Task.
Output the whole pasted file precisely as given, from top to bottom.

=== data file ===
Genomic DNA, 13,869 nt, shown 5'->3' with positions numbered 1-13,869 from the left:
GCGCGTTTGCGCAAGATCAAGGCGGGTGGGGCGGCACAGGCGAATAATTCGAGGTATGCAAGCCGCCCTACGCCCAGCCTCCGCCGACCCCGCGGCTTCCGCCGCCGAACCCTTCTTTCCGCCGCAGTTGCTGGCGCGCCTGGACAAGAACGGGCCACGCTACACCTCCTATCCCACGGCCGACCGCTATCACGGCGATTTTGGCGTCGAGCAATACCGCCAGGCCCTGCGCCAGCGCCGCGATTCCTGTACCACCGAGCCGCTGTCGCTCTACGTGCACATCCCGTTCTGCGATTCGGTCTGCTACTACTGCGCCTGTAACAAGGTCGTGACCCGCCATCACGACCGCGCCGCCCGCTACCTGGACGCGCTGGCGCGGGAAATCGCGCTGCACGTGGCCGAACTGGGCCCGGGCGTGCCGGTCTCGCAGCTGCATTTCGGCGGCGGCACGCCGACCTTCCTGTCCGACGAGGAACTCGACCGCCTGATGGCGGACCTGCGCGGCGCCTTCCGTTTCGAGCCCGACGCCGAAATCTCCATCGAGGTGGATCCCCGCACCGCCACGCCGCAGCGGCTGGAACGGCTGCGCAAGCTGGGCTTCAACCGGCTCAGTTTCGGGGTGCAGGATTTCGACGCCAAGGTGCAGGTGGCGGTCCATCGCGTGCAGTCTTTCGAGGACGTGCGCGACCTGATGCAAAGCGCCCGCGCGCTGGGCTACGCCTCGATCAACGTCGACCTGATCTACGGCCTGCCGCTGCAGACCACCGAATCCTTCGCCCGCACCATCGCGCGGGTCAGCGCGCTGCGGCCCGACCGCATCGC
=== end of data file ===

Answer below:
Genomic DNA, 13,869 nt, shown 5'->3' with positions numbered 1-13,869 from the left:
GCGCGTTTGCGCAAGATCAAGGCGGGTGGGGCGGCACAGGCGAATAATTCGAGGTATGCAAGCCGCCCTACGCCCAGCCTCCGCCGACCCCGCGGCTTCCGCCGCCGAACCCTTCTTTCCGCCGCAGTTGCTGGCGCGCCTGGACAAGAACGGGCCACGCTACACCTCCTATCCCACGGCCGACCGCTATCACGGCGATTTTGGCGTCGAGCAATACCGCCAGGCCCTGCGCCAGCGCCGCGATTCCTGTACCACCGAGCCGCTGTCGCTCTACGTGCACATCCCGTTCTGCGATTCGGTCTGCTACTACTGCGCCTGTAACAAGGTCGTGACCCGCCATCACGACCGCGCCGCCCGCTACCTGGACGCGCTGGCGCGGGAAATCGCGCTGCACGTGGCCGAACTGGGCCCGGGCGTGCCGGTCTCGCAGCTGCATTTCGGCGGCGGCACGCCGACCTTCCTGTCCGACGAGGAACTCGACCGCCTGATGGCGGACCTGCGCGGCGCCTTCCGTTTCGAGCCCGACGCCGAAATCTCCATCGAGGTGGATCCCCGCACCGCCACGCCGCAGCGGCTGGAACGGCTGCGCAAGCTGGGCTTCAACCGGCTCAGTTTCGGGGTGCAGGATTTCGACGCCAAGGTGCAGGTGGCGGTCCATCGCGTGCAGTCTTTCGAGGACGTGCGCGACCTGATGCAAAGCGCCCGCGCGCTGGGCTACGCCTCGATCAACGTCGACCTGATCTACGGCCTGCCGCTGCAGACCACCGAATCCTTCGCCCGCACCATCGCGCGGGTCAGCGCGCTGCGGCCCGACCGCATCGC